What City Observatory did this week
California’s next step in fighting global warming is building more apartments near transit. California has been a leader in climate change policy, being one of the first states to execute a cap-and-trade system for carbon emissions. In a guest commentary for City Observatory, Environment California’s Dan Jacobson draws a sharp line connecting housing and climate issues. Transportation is now the largest source of carbon emissions in California (and in most cities). And transportation emissions are driven by sprawling development patterns. The most effective way to reduce driving and transportation emissions is to enable more people to live closer to the center of urban areas, in places that are, and can efficiently be served by transit. That makes it imperative from an environmental perspective that the Golden State adopt a measure along the lines of SB 827, which makes it much easier to build apartments in dense, transit served areas.
1. Michael Lewyn has come to the realization that when it comes to land use, the only solution will be radical–and not local. Writing at Planetizen, he observes that no amount of well-meaning neighborhood intent will overcome the strong incentives not to be the only neighborhood that allows more density or the construction of affordable housing. The only way to break up this game is for higher units of government to intervene and pre-empt the local veto. As we’ve pointed out at City Observatory, zoning is caught in a perpetual prisoner’s dilemma, where individual neighborhoods and cities have overpowering incentives to take actions (restricting housing) that collectively produce worse outcomes (shortages, higher housing costs).
2. Why most efforts to control traffic don’t work, and what we can do instead. In a commentary at Greater Greater Washington, Bryan Barnet Woods examines our usual responses to traffic congestion. Cities try to minimize the local impact of traffic by limiting development and requiring parking. These measures actually increase car reliance, expand the scope of sprawl and generate more driving and congestion, which we end up trying to fix with added road capacity. We repeat this Sisyphean cycle and wonder why traffic doesn’t get better. Instead, Woods argues, reducing congestion will require use to pursue four other strategies: Invest in more cycling, walking and transit infrastructure, price roadways, build dense, mixed-use transit served neighborhoods and prioritize people over vehicles. This is a nice, succinct statement of the nature of the urban transportation problem and the outlines of its solution.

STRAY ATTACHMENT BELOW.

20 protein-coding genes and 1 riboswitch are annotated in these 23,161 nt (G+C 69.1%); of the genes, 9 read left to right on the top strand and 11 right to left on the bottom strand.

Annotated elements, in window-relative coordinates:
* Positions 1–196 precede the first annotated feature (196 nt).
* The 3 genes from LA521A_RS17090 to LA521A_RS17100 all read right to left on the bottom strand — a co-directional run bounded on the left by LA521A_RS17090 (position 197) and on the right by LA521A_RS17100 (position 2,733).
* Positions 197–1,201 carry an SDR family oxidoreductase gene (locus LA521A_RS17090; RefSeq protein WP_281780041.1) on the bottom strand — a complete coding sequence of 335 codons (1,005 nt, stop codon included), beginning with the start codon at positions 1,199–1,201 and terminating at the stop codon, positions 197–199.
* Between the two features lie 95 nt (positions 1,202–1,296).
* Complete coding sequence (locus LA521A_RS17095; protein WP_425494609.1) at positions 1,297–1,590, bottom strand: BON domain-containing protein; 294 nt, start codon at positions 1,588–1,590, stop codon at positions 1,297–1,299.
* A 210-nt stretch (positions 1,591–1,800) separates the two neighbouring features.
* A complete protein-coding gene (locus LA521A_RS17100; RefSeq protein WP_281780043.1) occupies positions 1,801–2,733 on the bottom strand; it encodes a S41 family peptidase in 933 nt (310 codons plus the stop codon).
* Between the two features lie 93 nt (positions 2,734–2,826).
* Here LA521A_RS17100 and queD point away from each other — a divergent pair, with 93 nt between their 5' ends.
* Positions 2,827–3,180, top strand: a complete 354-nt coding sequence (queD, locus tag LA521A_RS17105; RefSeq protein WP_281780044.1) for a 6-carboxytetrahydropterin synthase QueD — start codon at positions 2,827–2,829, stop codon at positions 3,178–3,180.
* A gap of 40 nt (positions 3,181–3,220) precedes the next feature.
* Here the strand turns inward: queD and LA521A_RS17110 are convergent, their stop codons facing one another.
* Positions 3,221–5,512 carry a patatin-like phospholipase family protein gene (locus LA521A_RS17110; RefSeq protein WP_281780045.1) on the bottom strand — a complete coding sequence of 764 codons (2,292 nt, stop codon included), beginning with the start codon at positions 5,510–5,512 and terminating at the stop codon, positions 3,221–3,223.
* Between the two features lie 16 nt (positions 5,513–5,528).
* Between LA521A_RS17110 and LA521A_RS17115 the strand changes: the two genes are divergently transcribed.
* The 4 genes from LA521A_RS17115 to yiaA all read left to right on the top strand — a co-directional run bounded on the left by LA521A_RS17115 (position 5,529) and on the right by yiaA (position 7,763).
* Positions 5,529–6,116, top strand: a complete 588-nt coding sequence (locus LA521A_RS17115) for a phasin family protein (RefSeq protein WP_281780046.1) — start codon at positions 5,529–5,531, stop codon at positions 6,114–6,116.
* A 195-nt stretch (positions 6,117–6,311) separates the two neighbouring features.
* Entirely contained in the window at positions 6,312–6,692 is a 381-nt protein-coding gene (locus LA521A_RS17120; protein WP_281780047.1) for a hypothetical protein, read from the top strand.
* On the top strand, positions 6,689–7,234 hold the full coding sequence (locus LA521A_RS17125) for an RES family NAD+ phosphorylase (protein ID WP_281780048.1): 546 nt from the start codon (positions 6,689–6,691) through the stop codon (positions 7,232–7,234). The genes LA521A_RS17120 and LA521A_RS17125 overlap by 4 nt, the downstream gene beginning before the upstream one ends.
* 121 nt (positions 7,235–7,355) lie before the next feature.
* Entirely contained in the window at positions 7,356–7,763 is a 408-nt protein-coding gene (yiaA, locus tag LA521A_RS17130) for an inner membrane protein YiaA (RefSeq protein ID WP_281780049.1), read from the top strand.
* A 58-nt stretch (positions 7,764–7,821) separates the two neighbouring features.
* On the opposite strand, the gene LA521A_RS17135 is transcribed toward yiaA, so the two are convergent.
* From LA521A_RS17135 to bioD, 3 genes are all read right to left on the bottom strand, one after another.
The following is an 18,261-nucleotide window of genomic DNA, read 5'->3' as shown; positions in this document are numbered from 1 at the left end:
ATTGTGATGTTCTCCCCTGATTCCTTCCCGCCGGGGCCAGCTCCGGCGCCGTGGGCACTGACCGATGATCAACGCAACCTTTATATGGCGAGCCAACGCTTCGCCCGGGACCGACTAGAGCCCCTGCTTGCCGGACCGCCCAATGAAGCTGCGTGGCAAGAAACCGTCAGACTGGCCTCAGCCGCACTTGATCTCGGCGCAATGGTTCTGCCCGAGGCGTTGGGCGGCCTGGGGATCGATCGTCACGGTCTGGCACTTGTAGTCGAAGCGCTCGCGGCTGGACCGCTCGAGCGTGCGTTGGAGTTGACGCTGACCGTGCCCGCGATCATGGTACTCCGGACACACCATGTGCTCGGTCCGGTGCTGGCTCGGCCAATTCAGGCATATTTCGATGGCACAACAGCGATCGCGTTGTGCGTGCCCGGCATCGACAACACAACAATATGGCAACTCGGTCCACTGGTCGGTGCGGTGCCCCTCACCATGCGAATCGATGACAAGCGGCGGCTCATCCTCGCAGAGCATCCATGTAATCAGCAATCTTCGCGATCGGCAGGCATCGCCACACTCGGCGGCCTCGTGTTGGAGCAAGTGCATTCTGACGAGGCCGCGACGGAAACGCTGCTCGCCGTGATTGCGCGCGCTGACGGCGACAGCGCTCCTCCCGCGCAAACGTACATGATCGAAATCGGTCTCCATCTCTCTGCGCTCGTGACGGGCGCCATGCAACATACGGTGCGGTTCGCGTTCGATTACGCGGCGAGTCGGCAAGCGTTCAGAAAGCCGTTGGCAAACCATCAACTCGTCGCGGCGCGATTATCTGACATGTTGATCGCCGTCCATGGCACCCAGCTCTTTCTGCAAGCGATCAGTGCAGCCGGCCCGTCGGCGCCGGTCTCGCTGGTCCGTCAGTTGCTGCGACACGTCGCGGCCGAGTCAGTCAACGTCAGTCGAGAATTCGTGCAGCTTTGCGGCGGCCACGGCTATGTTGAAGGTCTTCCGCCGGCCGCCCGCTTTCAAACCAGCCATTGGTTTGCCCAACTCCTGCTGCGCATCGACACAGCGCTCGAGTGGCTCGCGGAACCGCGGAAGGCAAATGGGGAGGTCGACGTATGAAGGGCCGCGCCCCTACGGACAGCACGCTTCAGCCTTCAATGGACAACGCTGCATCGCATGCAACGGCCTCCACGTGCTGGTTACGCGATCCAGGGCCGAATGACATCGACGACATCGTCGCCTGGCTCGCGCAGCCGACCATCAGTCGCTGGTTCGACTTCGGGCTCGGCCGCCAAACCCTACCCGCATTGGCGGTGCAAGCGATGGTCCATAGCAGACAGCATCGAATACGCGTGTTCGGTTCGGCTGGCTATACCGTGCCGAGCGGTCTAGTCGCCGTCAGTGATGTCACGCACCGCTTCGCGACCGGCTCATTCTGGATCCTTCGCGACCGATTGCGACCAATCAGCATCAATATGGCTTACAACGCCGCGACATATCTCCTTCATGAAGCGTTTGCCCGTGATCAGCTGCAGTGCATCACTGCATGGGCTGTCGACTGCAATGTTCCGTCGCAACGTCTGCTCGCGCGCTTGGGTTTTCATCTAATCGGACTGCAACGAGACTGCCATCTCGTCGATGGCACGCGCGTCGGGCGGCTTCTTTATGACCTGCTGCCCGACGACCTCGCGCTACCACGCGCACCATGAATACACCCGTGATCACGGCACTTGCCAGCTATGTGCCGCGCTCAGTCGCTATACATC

3. A song about induced demand. (Actually, a must watch, rather than a must read). You can’t have a real protest movement without a great protest song. And now Portland’s anti-freeway-widening movement has its protest song, courtesy of a local folk musician. At the May 9 City Council meeting, Paul Rippey signed up for public testimony, guitar in hand. He used his allotted three minutes to belt out a new composition that’s likely to be our theme song at City Observatory: “The we need to understand is induced demand.”
Bike Portland‘s Jonanthan Maus got a copy of the complete lyrics, which include:
In the 60s we built the interstate. In the 70s and 80s they were working great.
In the 90s and aughts we said, “Well, let’s add another lane.” And, now by god, they want to do it again.
But it should be clear the system is broken and adding more lanes is just a futile token.
Because the thing we need to understand is induced demand.
OK, transportation advocates from other musical genres, the the musical ball is in your court. Will someone please write a country/western ballad about being stuck on the Katy Freeway? Or get Don Shoup to rap about parking requirements?
In the news
Willamette Week quoted City Observatory’s Joe Cortright in an article on one candidate for Portland’s City Council reversing her position that the city ought to impose a moratorium on luxury housing.